#943: 1980, The Clash, Something About England

by Charlie_East_West on October 15, 2014

The first verse sends shivers down my spine…

They say immigrants steal the hubcaps
Of the respected gentlemen
They say it would be wine an’ roses
If England were for Englishmen again

The Clash wrote these lyrics to Something About England back in 1980. They could apply to the borderline fascist ideology from UKIP that so many little Englanders appear to be buying into today.

The song is taken from The Clash all-over-the-fucking-place disturbing first listen / it-all-makes-complete-sense genius by the third listen Sandinista! album – which I recently reviewed on All That’s Left.

Something About England is one of the stand out tracks on the Sandinista! album, with The Clash experimenting with vaudeville to create an old English “comedy of the absurd” music hall persona.

The song is structured as a conversation between the narrator (Mick Jones) and a wistful old tramp, (Joe Strummer). The first verse is a put-down of lazy racism by those who blame and demonise immigration for society’s ills. *As above / UKIP circa 2014.

Joe Strummer’s character of a wistful old tramp then bemoans how two world wars and the industrial revolution still couldn’t break down the class system which has relentlessly caused harmful divide and rule in England.

The whole thing is utter genius. It even includes a music hall rendition of Long Way to Tipperary. Bloody marvellous. Something About England may not be the stereotypical sound of The Clash, but, the lyrics hit the bullseye of Punk anti-establishment and protest against social division.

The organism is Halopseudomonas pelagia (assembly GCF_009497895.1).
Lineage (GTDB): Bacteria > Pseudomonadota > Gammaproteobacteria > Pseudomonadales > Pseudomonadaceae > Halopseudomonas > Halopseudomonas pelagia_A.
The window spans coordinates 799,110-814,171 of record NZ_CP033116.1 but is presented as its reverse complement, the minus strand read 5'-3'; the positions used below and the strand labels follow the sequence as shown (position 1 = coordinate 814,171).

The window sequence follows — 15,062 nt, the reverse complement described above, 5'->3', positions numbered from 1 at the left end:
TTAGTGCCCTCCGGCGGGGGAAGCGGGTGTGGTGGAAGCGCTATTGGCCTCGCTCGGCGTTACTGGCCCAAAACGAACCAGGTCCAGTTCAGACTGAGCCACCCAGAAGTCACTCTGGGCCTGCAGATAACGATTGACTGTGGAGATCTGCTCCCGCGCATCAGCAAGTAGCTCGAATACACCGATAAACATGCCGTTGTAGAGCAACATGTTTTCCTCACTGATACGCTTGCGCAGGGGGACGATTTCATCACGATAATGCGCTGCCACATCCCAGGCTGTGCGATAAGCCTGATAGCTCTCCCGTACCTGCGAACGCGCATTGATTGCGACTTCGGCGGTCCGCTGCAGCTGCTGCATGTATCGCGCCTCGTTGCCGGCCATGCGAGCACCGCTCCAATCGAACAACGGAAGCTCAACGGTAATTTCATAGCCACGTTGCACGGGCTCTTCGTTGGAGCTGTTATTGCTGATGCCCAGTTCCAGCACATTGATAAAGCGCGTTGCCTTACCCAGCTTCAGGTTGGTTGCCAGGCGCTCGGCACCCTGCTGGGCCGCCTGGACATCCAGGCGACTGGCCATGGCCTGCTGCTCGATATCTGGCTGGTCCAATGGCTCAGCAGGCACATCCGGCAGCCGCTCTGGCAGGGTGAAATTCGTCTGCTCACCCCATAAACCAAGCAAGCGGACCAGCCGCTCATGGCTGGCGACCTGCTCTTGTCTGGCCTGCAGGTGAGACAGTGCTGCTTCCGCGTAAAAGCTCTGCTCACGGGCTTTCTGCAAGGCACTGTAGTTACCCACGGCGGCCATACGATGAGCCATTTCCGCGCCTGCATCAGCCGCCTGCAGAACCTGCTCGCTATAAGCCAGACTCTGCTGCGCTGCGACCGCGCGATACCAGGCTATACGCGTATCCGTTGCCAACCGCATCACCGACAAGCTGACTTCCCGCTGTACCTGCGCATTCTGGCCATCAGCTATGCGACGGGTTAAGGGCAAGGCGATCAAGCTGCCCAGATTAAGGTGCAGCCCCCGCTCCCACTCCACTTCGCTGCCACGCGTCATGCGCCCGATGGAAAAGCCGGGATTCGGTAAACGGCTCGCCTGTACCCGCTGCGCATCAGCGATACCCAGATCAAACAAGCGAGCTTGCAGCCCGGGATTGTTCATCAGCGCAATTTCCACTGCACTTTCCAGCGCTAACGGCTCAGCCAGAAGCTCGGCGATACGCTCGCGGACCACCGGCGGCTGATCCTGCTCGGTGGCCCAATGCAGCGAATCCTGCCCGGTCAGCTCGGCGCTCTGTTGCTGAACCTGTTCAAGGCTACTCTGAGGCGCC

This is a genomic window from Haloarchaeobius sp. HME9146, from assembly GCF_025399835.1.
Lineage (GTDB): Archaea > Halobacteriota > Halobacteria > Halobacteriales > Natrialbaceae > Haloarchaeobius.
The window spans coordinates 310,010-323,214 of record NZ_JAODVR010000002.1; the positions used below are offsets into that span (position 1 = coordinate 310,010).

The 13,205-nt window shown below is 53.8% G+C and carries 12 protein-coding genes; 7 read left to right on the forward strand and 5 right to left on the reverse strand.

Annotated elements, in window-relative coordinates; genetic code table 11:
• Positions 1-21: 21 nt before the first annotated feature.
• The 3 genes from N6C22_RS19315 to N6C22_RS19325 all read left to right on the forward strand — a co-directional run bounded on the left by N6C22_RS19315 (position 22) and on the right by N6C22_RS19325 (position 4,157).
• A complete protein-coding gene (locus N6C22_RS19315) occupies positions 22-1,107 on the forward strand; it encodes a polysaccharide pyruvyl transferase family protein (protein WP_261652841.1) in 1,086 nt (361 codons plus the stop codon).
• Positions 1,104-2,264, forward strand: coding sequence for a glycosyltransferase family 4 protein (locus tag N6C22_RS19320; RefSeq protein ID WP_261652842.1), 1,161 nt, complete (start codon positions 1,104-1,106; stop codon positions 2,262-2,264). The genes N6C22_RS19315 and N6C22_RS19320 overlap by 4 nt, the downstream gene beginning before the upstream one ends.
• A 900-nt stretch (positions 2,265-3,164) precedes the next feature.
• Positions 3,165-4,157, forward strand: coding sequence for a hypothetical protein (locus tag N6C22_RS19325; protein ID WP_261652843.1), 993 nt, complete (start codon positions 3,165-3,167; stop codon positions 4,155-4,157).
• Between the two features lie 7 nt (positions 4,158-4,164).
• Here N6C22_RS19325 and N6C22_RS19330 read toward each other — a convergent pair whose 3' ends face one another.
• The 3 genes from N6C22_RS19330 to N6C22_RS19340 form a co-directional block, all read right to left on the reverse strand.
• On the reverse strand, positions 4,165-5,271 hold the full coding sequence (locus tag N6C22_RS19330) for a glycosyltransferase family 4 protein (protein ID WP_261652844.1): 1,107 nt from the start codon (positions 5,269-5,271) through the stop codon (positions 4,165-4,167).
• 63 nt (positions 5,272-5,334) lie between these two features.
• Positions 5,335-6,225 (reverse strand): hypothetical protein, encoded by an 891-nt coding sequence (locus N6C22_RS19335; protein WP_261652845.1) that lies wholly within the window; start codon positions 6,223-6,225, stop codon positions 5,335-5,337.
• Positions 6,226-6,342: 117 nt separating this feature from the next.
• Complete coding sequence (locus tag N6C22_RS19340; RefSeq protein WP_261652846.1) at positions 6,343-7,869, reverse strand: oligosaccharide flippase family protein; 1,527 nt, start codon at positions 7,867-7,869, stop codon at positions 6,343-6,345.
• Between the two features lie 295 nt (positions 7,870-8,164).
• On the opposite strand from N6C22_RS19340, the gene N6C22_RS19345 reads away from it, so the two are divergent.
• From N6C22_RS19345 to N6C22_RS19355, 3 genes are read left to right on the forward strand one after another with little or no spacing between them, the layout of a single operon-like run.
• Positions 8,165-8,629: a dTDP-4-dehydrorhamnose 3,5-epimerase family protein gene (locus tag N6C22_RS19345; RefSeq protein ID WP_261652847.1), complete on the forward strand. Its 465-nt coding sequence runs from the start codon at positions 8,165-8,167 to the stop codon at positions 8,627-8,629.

I will leave you with the words of Joe Strummer and Mick Jones:-

But how could we know when I was young
All the changes that were to come?
All the photos in the wallets on the battlefield
And now the terror of the scientific sun
There was masters an’ servants an’ servants an’ dogs
They taught you how to touch your cap
But through strikes an’ famine an’ war an’ peace
England never closed this gap

So leave me now the moon is up
But remember all the tales I tell
The memories that you have dredged up
Are on letters forwarded from hell

The streets were by now deserted
The gangs had trudged off home
The lights clicked off in the bedsits
An’ old England was all alone

Scared yet? You should be. These words are still being applied across England right now. England has become a tragic comedy of the absurd.

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